Imagining a Human Future in the Context of AI: Arts-Animated Research at the BMO Lab

Imagining a Human Future in the Context of AI: Arts-Animated Research at the BMO Lab

EMPAC Studio 2

April 1, 2020 4:00 PM - 6:00 PM

Inventing a future in which artificial intelligences are responsive to and supportive of human sensitivities and priorities requires an unprecedented interdisciplinary collaboration that is inclusive of the full breadth of the human condition.  David Rokeby, internationally renowned artist working at the intersection of art and technology, is at the epicentre of a new laboratory dedicated to research in AI drawing on the participation of artists and performers uniquely skilled in the nuanced and often intangible dimensions of creative experience.  Founded in 2019 at the University of Toronto, The BMO Lab for Creative Research in the Arts, Performance, Emerging Technologies and Artificial Intelligence is notably situated within the university’s Centre for Drama, Theatre and Performance Studies; its major donor is one of Canada’s largest banks, the Bank of Montreal.  As inaugural director of the lab, Rokeby’s  presentation explains the origins of and his vision for this unusual alignment of the arts, science, and technology. The special role of theater and the performing arts is emphasized  in the wider context of Rokeby’s own practice as a creator and researcher, and the rich institutional ecology at Toronto for AI.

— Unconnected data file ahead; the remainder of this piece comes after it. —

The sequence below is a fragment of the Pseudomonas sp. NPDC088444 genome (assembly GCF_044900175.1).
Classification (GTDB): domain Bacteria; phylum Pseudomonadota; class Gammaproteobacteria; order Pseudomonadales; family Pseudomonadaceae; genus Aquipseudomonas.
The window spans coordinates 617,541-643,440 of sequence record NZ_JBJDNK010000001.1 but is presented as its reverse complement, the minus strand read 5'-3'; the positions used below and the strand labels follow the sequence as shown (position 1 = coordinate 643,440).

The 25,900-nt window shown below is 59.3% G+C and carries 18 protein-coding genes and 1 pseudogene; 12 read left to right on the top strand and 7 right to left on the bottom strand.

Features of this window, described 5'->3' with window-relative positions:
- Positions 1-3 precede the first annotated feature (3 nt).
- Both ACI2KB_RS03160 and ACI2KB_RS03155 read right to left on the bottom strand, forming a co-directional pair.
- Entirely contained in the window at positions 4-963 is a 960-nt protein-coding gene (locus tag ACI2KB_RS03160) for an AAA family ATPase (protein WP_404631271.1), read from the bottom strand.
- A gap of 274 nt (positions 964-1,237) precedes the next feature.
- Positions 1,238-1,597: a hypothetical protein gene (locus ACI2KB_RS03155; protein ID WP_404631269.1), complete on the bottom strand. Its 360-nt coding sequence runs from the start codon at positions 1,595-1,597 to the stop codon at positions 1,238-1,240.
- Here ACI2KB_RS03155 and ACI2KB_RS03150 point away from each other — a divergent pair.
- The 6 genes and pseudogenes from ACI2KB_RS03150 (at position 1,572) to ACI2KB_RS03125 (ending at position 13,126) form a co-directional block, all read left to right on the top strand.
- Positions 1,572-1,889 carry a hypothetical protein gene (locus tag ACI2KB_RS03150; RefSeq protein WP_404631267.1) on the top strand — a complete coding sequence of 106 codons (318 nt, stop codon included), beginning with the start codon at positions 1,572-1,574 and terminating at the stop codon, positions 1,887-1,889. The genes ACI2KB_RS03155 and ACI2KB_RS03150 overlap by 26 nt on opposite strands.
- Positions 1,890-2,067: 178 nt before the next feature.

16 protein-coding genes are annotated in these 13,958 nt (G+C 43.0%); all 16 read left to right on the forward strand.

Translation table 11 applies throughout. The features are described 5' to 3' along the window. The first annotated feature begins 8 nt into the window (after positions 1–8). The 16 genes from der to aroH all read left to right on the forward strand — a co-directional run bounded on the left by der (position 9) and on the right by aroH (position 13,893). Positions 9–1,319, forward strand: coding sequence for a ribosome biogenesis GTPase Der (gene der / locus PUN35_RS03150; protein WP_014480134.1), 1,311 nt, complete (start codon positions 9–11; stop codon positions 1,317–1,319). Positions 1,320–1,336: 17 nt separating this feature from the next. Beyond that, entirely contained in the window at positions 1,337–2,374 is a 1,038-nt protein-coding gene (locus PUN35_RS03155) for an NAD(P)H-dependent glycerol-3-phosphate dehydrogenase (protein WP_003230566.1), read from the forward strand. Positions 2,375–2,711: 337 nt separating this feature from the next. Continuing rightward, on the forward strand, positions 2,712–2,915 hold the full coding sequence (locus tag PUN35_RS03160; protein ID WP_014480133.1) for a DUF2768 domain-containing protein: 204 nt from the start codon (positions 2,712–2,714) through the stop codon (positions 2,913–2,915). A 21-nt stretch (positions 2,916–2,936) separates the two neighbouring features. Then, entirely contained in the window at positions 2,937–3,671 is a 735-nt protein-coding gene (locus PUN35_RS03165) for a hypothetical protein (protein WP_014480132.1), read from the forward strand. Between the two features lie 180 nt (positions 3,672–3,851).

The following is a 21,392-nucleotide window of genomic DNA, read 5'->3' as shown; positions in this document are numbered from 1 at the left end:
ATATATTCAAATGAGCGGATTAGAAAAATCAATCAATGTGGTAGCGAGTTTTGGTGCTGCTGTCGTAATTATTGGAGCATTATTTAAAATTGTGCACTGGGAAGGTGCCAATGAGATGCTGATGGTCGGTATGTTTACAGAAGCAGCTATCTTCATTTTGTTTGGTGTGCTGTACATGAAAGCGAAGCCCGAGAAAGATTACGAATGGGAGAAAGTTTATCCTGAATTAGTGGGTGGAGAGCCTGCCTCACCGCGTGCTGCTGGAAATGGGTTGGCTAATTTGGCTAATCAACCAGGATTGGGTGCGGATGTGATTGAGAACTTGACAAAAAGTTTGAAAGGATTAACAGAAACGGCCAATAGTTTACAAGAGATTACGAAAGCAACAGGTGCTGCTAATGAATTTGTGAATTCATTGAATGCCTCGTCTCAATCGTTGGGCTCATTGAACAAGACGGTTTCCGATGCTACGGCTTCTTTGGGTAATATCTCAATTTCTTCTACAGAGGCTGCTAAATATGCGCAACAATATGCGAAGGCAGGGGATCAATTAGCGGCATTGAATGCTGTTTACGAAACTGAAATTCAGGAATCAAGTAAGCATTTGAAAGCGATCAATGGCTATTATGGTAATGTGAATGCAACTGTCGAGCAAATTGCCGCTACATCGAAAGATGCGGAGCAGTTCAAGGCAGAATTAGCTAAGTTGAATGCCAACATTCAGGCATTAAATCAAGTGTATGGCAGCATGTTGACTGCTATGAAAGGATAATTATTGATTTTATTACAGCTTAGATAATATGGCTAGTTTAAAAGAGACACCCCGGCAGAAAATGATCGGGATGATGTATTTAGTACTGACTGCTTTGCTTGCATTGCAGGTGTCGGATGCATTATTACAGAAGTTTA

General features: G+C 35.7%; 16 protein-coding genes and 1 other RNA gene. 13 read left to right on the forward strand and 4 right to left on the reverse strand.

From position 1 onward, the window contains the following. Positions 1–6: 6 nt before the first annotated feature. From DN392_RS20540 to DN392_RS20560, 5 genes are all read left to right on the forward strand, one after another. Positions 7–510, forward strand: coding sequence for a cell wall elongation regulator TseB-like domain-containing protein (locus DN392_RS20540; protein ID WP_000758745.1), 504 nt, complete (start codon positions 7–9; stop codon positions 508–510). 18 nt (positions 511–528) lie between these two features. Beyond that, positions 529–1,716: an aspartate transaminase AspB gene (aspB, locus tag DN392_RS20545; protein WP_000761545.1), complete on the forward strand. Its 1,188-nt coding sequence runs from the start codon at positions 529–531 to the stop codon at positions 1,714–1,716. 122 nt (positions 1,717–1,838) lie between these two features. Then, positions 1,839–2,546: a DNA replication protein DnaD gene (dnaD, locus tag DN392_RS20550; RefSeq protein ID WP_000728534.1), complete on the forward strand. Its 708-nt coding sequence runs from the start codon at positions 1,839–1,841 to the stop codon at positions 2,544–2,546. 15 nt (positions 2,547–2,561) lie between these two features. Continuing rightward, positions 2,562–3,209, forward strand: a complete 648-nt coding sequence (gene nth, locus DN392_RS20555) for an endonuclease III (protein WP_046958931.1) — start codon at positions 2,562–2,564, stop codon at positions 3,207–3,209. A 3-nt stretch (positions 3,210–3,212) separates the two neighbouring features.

Biography: 

David Rokeby is an acclaimed digital artist and the inaugural director of the University of Toronto’s BMO Laboratory for Creative Research in the Arts, Performance, Emerging Technologies, and Artificial Intelligence (founded, Fall 2019).  Rokeby was trained in Toronto as a visual artist and is a self-taught software and hardware developer. In his art production, he is noted for original applications of machine vision, computational linguistics, and algorithmic performance. As a media theorist, he has published incisive articles on interactivity and virtual reality. Rokeby’s accolades include the Golden Nica award for Interactive Art from Ars Electronica (2002), the leading prize for this genre of digital art, and the Governor-General’s award for visual and media arts, Canada’s highest distinction in these fields. 

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